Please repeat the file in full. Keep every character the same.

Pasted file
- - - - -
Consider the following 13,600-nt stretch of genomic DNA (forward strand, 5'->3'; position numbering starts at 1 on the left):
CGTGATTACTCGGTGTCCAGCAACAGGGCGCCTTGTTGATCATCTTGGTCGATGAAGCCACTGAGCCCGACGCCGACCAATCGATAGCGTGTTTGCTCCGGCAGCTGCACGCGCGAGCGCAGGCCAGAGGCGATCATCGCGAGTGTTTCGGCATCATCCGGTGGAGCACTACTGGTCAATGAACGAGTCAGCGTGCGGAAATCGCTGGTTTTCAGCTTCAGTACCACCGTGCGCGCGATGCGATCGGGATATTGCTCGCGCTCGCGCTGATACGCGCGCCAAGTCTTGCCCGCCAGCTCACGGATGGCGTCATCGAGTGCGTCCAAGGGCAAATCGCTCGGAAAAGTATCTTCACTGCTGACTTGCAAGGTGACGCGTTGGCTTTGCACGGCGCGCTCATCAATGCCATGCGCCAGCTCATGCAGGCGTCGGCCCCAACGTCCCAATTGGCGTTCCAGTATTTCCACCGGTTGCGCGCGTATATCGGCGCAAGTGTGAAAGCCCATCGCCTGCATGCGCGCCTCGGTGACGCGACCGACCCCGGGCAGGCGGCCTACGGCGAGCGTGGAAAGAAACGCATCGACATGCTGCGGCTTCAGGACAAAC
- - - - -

Consider the following 13,600-nt stretch of genomic DNA (forward strand, 5'->3'; position numbering starts at 1 on the left):
CGTGATTACTCGGTGTCCAGCAACAGGGCGCCTTGTTGATCATCTTGGTCGATGAAGCCACTGAGCCCGACGCCGACCAATCGATAGCGTGTTTGCTCCGGCAGCTGCACGCGCGAGCGCAGGCCAGAGGCGATCATCGCGAGTGTTTCGGCATCATCCGGTGGAGCACTACTGGTCAATGAACGAGTCAGCGTGCGGAAATCGCTGGTTTTCAGCTTCAGTACCACCGTGCGCGCGATGCGATCGGGATATTGCTCGCGCTCGCGCTGATACGCGCGCCAAGTCTTGCCCGCCAGCTCACGGATGGCGTCATCGAGTGCGTCCAAGGGCAAATCGCTCGGAAAAGTATCTTCACTGCTGACTTGCAAGGTGACGCGTTGGCTTTGCACGGCGCGCTCATCAATGCCATGCGCCAGCTCATGCAGGCGTCGGCCCCAACGTCCCAATTGGCGTTCCAGTATTTCCACCGGTTGCGCGCGTATATCGGCGCAAGTGTGAAAGCCCATCGCCTGCATGCGCGCCTCGGTGACGCGACCGACCCCGGGCAGGCGGCCTACGGCGAGCGTGGAAAGAAACGCATCGACATGCTGCGGCTTCAGGACAAAC